But are solar cars for everyone or it is a technology meant only for sunnier countries? Consider the global solar energy generated in kWh/m^2 per day. With a 5 m^2 array of solar cells providing 215 W/m^2, the Lightyear One generates almost 6 kWh of energy per day, assuming a nominal 5.5 hours of peak solar daylight for a range of 70 km. This 5.5 hours of peak solar daylight corresponds to 2000 hours of annual sunshine, suggesting that much of northern Europe and Canada may not receive the full benefit of 70 km/day. Many of the developing nations in Asia, Africa and regions in South America, however, both exhibit high solar insolation and have unreliable and underdeveloped grid infrastructure, ideal conditions for solar panel EVs.
Solar panels in Asia case study
Could solar EVs make financial sense in south and southeast Asian markets where solar output is high? In India, one of the key reasons for poor EV uptake is the lack of charging infrastructure. The Indian government aims to build 2,600 EV charging points by 2023, in contrast to the 38,000 charging stations currently installed in the UK , which has 1/20th of the population. Perhaps the likes of Lightyear or a Cybertruck do not make financial sense here, but what about a low cost, small EV: a rickshaw? For example, a low-cost solar 3-wheeler (similar to a rickshaw) designed by an Australian high school student to transport pregnant women to the local hospitals in Zimbabwe shows the promise of solar mobility solutions.
An electric rickshaw with solar panels integrated into the flat roof could be ideal for sunny Asian countries, although the additional 40 kg of panels must be considered when calculating the mileage. A case study suggests that 560 W of 20% efficient solar panels can output 1.9 kWh per day in New Delhi, given 3.7 hours of daily sunshine and 10% shading loss. Since the solar e-rickshaw weighs less than the Lightyear EV, assuming a 56 Wh per kilometer efficiency (e-rickshaw with a 4.8 kWh battery pack and 85 km range) an additional range of ~32 km per day is achieved. Contrasting an e-rickshaw to a solar e-rickshaw, it takes ~5 years to recover initial capital cost due to solar panels and within 7 years a saving of £466 (650 USD) is made using the solar e-rickshaw due to the cost savings in refueling. A solar e-rickshaw may be a reliable solution for countries with poor electrical infrastructure. It may also help reduce emissions, since many Asian countries still rely heavily on coal and other non-renewables for their electricity.
Solar EVs do not have to be limited to e-rickshaws. As of 2020, the Ministries of Power and Renewable Energy, Heavy Industries and Finance in India are planning on providing subsidies to solar cars for automakers who can manufacture this technology. Automaking giant Mahindra & Mahindra has already acquired a solar panel patent for its cars and a consumer vehicle may be arriving soon.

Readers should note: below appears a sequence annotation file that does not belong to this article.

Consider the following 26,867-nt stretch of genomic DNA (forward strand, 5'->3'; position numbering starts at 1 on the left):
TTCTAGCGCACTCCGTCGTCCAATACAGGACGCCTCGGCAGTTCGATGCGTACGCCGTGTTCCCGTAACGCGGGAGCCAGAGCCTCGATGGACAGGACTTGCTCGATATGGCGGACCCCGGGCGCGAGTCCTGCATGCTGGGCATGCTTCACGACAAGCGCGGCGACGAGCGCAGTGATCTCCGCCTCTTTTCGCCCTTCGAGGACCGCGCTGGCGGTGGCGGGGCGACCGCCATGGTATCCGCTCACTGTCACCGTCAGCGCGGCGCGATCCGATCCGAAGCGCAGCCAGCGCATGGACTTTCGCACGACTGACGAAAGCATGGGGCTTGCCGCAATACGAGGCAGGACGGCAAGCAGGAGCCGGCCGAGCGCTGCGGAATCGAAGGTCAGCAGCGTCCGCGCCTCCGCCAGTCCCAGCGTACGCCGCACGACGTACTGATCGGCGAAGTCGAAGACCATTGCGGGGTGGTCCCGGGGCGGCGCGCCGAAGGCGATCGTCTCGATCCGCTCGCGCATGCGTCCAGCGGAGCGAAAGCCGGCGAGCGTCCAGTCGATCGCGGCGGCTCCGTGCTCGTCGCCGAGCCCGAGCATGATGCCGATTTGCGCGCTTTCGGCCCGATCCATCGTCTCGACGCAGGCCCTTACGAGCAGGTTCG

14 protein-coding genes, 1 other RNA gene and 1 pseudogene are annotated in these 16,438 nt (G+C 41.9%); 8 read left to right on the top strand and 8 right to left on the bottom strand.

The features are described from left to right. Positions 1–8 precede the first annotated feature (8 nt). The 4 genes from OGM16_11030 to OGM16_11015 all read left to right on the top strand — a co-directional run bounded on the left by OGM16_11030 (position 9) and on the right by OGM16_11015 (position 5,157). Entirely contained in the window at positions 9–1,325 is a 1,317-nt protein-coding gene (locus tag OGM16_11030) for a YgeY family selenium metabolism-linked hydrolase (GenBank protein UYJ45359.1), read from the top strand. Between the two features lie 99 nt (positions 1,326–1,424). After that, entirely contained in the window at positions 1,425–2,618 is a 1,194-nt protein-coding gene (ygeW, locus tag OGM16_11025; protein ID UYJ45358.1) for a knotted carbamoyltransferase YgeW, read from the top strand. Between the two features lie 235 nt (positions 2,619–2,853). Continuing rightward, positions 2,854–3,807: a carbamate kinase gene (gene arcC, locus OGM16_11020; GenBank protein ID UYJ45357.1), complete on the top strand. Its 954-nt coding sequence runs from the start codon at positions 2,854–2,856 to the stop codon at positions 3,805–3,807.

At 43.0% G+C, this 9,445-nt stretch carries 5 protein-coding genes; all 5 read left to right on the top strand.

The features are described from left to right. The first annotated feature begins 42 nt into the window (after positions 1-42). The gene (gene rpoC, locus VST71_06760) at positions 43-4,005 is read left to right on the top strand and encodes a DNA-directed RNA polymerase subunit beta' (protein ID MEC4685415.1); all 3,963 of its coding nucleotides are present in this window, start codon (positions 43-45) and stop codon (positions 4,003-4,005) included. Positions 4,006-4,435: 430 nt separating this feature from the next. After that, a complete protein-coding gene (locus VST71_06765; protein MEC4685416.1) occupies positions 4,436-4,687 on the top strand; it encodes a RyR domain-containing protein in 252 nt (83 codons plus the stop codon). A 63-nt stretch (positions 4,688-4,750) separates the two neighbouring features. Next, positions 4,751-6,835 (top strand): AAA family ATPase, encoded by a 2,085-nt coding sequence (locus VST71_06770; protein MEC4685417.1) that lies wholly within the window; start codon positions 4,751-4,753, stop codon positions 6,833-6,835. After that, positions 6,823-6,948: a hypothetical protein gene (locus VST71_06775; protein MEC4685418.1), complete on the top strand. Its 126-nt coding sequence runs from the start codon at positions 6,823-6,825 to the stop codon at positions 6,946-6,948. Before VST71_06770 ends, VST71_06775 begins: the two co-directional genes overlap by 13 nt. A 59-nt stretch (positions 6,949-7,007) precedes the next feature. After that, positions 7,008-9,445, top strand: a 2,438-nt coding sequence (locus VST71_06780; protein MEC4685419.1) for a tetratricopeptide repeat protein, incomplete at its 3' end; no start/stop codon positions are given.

Summary and Outlook
In sunny developing countries where grid infrastructure is poor or non-existent, a low-cost solar EV can make economic sense as shown by the case study of the solar e-rickshaw, with consumer vehicles yet to come. For those not living in a high insolation area, is the extra range still worth the cost? With the Cybertruck solar option predicted to cost an extra £4k (5.5K USD), the cost savings might not justify the purchase, but the charging time saved might. Depending on the users’ charging behavior, people in large cities living in flats may end up waiting until the battery of their EV is almost flat before using public charging locations as they do not have access to home charging so cannot top up overnight. Having solar panels could provide additional charging and keep the battery pack at a higher state of charge (SoC), reducing battery degradation and increasing the lifetime of the EV. For developing countries lacking grid infrastructure, solar EVs may serve as a key enabler for adopting EVs as the grid ramps up over time to meet this demand. Moreover, solar EV adoption could become more popular as solar cell prices continue to drop and even today, solar EVs provide benefits in countries with an underdeveloped grid. Perhaps someday EVs running solely on sunshine will be possible for those in sunnier locales.
Thanks to Tim Suen, Linda Jing, Eric Zheng, and Nicholas Yiu for reviewing portions of the draft of this article and providing helpful feedback.
Pooja is currently a PhD student at the University College London researching solid electrolytes to enable high energy-density lithium metal batteries. Her work focuses on fabricating thin-film solid electrolytes, cell testing and failure characterization using X-ray methods such as X-ray computed tomography. Prior to her PhD she interned at Jaguar Land Rover modelling cell cycling behavior in the advanced battery team. She has also worked with an electric scooter company, SKUTE designing battery packs for petrol to electric scooter conversion in Bali. Her interests lie in industry developments within the electric vehicle battery sector, helping to advance battery technology from laboratory stages into commercialization.